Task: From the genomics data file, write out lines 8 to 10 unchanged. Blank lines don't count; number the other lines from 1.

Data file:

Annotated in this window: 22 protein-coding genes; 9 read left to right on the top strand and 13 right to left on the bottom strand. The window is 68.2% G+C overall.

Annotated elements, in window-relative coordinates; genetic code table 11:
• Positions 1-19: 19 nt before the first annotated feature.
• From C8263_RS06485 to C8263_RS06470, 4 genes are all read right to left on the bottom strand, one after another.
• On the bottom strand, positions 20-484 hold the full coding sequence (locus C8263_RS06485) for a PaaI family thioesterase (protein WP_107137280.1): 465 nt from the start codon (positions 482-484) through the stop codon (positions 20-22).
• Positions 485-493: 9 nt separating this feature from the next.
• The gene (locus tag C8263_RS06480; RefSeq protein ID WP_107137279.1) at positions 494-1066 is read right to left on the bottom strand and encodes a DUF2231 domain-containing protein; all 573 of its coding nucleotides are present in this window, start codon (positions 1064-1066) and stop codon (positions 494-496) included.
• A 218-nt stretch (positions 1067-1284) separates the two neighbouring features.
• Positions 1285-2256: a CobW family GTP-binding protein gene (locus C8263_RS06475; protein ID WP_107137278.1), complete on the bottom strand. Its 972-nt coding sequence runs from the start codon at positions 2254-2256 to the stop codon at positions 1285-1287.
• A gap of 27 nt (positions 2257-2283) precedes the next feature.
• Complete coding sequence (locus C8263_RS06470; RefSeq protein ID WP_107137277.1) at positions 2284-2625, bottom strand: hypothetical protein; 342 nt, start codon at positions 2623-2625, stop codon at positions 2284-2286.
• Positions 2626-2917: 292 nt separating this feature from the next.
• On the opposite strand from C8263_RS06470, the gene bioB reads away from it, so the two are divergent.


• A 218-nt stretch (positions 1067-1284) separates the two neighbouring features.
• Positions 1285-2256: a CobW family GTP-binding protein gene (locus C8263_RS06475; protein ID WP_107137278.1), complete on the bottom strand. Its 972-nt coding sequence runs from the start codon at positions 2254-2256 to the stop codon at positions 1285-1287.
• A gap of 27 nt (positions 2257-2283) precedes the next feature.